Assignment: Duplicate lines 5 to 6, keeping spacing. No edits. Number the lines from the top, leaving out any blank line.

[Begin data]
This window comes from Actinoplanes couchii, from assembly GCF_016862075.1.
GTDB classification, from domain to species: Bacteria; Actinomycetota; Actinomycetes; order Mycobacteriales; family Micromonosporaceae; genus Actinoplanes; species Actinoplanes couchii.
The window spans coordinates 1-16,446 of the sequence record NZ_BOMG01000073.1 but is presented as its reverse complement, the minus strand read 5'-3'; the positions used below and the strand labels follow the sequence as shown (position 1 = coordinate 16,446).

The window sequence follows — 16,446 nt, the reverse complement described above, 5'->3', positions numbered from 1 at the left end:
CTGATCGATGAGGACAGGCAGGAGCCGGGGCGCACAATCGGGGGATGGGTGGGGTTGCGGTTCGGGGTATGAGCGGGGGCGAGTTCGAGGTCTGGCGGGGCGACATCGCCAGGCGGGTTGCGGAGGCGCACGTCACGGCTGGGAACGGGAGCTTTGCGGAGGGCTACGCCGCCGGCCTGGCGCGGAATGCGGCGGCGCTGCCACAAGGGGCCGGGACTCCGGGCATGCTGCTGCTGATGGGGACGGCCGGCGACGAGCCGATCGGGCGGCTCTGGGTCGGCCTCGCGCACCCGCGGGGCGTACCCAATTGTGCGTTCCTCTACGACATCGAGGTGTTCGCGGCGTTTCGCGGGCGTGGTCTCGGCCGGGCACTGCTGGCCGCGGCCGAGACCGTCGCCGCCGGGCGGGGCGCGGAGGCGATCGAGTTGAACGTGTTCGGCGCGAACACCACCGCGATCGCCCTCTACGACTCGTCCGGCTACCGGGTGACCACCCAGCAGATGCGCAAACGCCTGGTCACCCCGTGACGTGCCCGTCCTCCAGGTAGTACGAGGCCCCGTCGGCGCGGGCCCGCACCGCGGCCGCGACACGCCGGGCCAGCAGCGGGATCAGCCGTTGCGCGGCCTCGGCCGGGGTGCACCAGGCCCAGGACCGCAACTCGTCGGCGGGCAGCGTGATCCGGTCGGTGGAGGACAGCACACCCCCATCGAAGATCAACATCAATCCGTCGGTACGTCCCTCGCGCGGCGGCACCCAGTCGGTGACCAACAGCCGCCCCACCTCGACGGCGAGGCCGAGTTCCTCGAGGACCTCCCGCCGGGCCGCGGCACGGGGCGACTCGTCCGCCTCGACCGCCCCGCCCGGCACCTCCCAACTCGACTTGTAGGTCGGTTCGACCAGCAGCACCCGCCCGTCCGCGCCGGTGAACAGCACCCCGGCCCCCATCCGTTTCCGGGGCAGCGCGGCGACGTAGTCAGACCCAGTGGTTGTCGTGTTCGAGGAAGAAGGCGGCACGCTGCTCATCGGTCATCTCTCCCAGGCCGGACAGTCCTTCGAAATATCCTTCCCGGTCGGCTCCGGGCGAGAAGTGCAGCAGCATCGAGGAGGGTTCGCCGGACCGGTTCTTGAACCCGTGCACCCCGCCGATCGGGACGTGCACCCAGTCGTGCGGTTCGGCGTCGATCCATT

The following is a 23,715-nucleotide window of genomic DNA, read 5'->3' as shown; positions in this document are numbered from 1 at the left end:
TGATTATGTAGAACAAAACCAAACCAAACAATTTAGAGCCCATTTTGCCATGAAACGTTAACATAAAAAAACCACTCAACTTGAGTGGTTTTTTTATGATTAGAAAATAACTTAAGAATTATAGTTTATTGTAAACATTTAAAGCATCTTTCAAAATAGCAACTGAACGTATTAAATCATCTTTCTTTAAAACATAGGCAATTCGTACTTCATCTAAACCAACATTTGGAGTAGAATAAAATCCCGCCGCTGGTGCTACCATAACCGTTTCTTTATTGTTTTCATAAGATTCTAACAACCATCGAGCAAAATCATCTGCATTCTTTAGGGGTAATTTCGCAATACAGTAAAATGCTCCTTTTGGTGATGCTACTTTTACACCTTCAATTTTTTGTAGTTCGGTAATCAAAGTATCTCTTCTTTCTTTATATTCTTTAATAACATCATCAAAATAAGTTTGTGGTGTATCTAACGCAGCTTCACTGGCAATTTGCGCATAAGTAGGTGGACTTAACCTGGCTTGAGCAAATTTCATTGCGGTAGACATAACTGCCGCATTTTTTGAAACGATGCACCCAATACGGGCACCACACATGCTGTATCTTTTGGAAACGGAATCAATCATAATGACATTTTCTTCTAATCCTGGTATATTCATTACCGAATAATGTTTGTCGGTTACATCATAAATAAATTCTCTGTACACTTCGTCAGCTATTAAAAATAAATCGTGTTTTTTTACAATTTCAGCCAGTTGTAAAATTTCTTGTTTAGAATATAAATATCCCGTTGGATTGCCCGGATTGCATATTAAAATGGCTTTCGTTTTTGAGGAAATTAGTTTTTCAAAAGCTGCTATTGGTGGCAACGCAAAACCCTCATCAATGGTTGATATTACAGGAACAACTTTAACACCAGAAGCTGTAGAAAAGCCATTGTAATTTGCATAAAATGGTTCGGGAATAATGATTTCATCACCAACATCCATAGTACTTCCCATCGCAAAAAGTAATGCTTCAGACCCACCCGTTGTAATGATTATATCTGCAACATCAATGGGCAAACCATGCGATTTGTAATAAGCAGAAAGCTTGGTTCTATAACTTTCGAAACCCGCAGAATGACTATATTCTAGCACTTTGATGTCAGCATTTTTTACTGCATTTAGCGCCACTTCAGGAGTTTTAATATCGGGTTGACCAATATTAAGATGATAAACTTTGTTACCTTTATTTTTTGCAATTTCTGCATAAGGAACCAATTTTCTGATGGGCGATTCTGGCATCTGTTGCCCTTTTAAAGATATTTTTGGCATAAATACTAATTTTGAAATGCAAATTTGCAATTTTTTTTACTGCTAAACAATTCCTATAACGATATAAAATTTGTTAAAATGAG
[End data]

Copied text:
CTGATCGATGAGGACAGGCAGGAGCCGGGGCGCACAATCGGGGGATGGGTGGGGTTGCGGTTCGGGGTATGAGCGGGGGCGAGTTCGAGGTCTGGCGGGGCGACATCGCCAGGCGGGTTGCGGAGGCGCACGTCACGGCTGGGAACGGGAGCTTTGCGGAGGGCTACGCCGCCGGCCTGGCGCGGAATGCGGCGGCGCTGCCACAAGGGGCCGGGACTCCGGGCATGCTGCTGCTGATGGGGACGGCCGGCGACGAGCCGATCGGGCGGCTCTGGGTCGGCCTCGCGCACCCGCGGGGCGTACCCAATTGTGCGTTCCTCTACGACATCGAGGTGTTCGCGGCGTTTCGCGGGCGTGGTCTCGGCCGGGCACTGCTGGCCGCGGCCGAGACCGTCGCCGCCGGGCGGGGCGCGGAGGCGATCGAGTTGAACGTGTTCGGCGCGAACACCACCGCGATCGCCCTCTACGACTCGTCCGGCTACCGGGTGACCACCCAGCAGATGCGCAAACGCCTGGTCACCCCGTGACGTGCCCGTCCTCCAGGTAGTACGAGGCCCCGTCGGCGCGGGCCCGCACCGCGGCCGCGACACGCCGGGCCAGCAGCGGGATCAGCCGTTGCGCGGCCTCGGCCGGGGTGCACCAGGCCCAGGACCGCAACTCGTCGGCGGGCAGCGTGATCCGGTCGGTGGAGGACAGCACACCCCCATCGAAGATCAACATCAATCCGTCGGTACGTCCCTCGCGCGGCGGCACCCAGTCGGTGACCAACAGCCGCCCCACCTCGACGGCGAGGCCGAGTTCCTCGAGGACCTCCCGCCGGGCCGCGGCACGGGGCGACTCGTCCGCCTCGACCGCCCCGCCCGGCACCTCCCAACTCGACTTGTAGGTCGGTTCGACCAGCAGCACCCGCCCGTCCGCGCCGGTGAACAGCACCCCGGCCCCCATCCGTTTCCGGGGCAGCGCGGCGACGTAGTCAGACCCAGTGGTTGTCGTGTTCGAGGAAGAAGGCGGCACGCTGCTCATCGGTCATCTCTCCCAGGCCGGACAGTCCTTCGAAATATCCTTCCCGGTCGGCTCCGGGCGAGAAGTGCAGCAGCATCGAGGAGGGTTCGCCGGACCGGTTCTTGAACCCGTGCACCCCGCCGATCGGGACGTGCACCCAGTCGTGCGGTTCGGCGTCGATCCATT

The following is a 23,715-nucleotide window of genomic DNA, read 5'->3' as shown; positions in this document are numbered from 1 at the left end: